In the wake of the massive defeat in Tanjung Piai by-election, i urge the government to declassify the Council of Eminent Persons’ (CEP) 100-day report so that the findings of the report and its recommendations are accessible by all members of parliaments, state assemblyman as well as the general public. This effort will allow us to reflect on the progress on national and social reforms that the government has made thus far and to improve the quality and efficiency of governance as a means to allay public anger.
After PH took over the government in May 9, as many leaders lack experience in government, the Prime Minister announced that five prominent Malaysians are appointed to form the CEP in order to discuss economic issues in our country and put forth recommendations to the government in 100 days. The five eminent persons are former finance minister Tun Daim Zainuddin, former governor of Malaysia’s central bank Tan Sri Zeti Akhtar Aziz, former CEO of Petronas Tan Sri Hassan Marican, prominent economist Jomo Kwame Sundaram, as well as Malaysia’s richest man Robert Kuok.
According to CEP chairman Tun Daim Zainuddin, this report has compiled the analysis of views in various fields and incorporated 70 topics of recommendations for reform. However, ever since the report was submitted to the Prime Minister on August 7 last year, the Prime Minister has said openly several times that this report will not be made public. Deputy Minister in the Prime Minister’s Department Mohamed Hanipa Maidin also said that the report is placed under the Official Secret Act (OSA) and will not be made public. Therefore, the report has been submitted to the Prime Minister alone and even PH’s members of parliament are not permitted to access it.
Such a decision is very unreasonable as even elected representatives of the government have no knowledge about the findings of the report and could not brainstorm the recommendations. Moreover, we have no clue as to whether the recommendations incorporated in the report are adopted by the Prime Minister and could not play a check and balance role.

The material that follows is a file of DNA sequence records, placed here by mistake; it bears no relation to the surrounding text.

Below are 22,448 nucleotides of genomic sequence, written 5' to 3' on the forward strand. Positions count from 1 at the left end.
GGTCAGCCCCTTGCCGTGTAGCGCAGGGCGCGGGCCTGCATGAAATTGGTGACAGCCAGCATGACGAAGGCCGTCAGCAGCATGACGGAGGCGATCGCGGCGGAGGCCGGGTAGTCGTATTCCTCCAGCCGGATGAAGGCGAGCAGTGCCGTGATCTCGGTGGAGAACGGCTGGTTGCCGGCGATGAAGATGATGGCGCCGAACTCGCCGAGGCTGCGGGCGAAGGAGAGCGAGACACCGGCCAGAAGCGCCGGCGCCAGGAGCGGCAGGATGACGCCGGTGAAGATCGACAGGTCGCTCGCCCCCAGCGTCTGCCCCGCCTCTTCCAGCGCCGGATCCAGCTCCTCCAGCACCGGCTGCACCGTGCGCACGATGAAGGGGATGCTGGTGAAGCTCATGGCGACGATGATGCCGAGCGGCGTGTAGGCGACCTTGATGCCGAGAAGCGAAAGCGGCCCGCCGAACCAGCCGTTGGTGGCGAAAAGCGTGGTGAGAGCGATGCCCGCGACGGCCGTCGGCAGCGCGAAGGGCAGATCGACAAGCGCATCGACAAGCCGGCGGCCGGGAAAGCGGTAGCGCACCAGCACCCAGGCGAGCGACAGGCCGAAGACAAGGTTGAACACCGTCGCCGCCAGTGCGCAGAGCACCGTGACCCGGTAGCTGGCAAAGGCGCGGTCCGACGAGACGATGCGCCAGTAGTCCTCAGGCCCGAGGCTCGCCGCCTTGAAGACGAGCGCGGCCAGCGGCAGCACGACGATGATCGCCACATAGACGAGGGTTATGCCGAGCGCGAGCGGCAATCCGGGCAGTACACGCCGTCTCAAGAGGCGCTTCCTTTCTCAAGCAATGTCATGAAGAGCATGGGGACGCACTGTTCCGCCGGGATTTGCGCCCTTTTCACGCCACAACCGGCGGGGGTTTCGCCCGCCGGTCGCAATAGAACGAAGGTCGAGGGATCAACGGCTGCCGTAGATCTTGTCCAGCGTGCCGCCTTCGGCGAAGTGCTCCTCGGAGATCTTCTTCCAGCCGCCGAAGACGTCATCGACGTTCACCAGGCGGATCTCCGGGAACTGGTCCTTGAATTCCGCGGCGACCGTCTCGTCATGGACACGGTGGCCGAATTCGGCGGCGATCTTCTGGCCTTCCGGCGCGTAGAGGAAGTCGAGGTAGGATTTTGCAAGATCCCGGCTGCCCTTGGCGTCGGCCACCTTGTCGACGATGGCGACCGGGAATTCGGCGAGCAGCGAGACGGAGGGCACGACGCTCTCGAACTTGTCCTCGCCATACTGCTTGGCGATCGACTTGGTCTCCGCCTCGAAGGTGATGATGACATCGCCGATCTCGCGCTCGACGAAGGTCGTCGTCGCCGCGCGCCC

If the government is worried about the repercussions on national security, the government can prioritise recommendations that are not directly related to national security and diplomatically sensitive matters, particularly recommendations that are relevant to improving livelihood, economy and governance.
Although PH has been the central government for a year and 6 months, our lacklustre performance, particularly the massive loss in Tanjung Piai by-election with a whopping 15 thousand-vote margin, has strongly and clearly reflected the public opinion and anger.
The Cabinet and all members of the government must reflect on the chastening defeat and accept the verdict delivered by the people. The discontent of the people is not only due to PH’s failure of fulfilling all promises in the manifesto, but also very much related to the low efficiency of the government that, at times, created even more hindrances and inconvenience than the previous BN government to the people in their daily life.
In the next three years, the PH government must solve all problems and inconvenience faced by the people. Hence, making the CEP report public as a means to encourage the general public to debate and reflect on the findings as well as to examine and monitor the progress on reforms made by the government should not be delayed.